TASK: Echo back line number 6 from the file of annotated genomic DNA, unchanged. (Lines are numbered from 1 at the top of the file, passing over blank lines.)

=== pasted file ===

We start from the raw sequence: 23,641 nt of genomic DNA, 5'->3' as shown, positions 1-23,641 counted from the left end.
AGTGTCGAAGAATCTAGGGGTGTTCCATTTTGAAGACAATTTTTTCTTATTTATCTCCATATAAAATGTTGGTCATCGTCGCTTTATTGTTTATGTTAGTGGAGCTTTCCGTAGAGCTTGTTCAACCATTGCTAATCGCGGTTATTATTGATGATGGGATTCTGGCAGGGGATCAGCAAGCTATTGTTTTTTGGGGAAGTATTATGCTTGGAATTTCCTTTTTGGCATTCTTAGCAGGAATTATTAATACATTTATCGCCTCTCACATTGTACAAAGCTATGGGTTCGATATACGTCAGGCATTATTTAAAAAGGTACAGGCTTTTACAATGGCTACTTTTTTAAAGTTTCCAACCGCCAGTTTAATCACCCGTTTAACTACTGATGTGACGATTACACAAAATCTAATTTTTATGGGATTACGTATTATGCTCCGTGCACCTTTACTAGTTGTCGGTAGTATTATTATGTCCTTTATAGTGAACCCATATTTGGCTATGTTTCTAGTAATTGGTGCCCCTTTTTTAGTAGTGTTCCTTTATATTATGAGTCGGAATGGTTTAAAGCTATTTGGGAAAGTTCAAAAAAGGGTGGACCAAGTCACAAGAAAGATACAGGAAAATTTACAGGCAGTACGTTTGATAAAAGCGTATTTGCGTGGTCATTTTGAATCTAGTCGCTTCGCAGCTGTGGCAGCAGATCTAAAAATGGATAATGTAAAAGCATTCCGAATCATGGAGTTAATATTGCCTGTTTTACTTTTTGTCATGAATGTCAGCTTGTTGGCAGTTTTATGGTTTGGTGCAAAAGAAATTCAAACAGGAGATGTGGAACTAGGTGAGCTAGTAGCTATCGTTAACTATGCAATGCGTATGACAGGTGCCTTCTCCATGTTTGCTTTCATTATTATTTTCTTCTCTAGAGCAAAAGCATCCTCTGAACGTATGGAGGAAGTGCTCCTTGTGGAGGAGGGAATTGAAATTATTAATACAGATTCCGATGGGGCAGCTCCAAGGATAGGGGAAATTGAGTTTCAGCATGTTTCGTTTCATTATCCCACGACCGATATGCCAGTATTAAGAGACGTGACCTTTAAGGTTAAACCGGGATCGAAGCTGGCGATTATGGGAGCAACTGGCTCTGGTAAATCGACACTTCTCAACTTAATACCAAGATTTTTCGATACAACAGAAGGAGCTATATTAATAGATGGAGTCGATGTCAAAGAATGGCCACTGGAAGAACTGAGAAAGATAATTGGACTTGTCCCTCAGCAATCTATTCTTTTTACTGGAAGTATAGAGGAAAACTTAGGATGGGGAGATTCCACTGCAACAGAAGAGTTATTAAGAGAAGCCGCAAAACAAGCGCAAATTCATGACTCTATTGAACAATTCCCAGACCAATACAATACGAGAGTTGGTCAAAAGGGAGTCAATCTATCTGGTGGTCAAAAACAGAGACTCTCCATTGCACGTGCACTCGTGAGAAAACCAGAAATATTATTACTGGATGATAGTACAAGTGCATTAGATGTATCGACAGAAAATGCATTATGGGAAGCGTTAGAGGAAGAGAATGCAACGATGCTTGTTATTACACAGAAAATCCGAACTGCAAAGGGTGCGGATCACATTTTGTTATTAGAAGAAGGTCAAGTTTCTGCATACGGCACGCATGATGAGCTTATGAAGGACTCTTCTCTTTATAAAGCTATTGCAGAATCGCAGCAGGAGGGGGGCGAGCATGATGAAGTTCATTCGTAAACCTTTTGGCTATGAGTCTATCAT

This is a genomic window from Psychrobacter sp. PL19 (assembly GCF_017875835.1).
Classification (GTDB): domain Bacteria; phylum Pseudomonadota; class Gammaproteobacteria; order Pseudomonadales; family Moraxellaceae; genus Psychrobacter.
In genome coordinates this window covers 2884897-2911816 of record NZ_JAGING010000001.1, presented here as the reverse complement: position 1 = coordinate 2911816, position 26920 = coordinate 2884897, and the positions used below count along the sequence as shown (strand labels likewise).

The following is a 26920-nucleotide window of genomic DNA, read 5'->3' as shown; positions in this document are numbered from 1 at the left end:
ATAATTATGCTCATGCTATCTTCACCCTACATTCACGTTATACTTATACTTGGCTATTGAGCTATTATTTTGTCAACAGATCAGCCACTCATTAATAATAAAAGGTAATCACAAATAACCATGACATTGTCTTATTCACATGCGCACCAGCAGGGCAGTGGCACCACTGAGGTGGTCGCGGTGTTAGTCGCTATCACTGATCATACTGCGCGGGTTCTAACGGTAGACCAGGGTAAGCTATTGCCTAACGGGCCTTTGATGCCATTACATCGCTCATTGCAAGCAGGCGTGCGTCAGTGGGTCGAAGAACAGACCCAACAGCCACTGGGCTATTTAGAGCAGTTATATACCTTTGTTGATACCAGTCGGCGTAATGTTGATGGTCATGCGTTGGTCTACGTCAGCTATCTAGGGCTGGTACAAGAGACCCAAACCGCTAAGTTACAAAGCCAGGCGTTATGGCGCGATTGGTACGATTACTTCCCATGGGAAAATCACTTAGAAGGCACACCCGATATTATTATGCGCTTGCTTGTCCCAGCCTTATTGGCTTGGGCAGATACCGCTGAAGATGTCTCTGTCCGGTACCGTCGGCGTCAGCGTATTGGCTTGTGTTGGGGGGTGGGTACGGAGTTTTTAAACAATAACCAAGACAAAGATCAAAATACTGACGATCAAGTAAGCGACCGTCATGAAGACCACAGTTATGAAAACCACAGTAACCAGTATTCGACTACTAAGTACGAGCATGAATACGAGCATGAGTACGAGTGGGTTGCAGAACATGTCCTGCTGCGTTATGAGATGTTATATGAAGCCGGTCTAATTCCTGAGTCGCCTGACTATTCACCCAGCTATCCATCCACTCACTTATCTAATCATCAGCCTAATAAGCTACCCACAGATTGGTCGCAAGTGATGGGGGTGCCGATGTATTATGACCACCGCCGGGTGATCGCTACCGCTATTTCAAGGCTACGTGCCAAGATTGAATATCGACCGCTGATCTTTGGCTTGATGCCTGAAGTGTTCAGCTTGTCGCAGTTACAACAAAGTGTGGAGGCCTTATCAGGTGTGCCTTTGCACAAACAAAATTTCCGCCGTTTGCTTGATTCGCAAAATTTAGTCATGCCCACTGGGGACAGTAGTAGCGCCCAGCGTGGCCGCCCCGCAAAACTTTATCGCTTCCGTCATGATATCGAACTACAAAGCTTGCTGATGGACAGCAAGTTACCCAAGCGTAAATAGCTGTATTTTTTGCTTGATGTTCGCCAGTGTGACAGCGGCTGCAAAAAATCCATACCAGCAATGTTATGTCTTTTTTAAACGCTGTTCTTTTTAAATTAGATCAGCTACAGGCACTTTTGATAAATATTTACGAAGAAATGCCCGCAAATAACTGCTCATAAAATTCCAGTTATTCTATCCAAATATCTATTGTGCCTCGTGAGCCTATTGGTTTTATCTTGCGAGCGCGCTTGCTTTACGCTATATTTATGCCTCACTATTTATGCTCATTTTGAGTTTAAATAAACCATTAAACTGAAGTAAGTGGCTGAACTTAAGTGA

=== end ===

The following is a 26920-nucleotide window of genomic DNA, read 5'->3' as shown; positions in this document are numbered from 1 at the left end: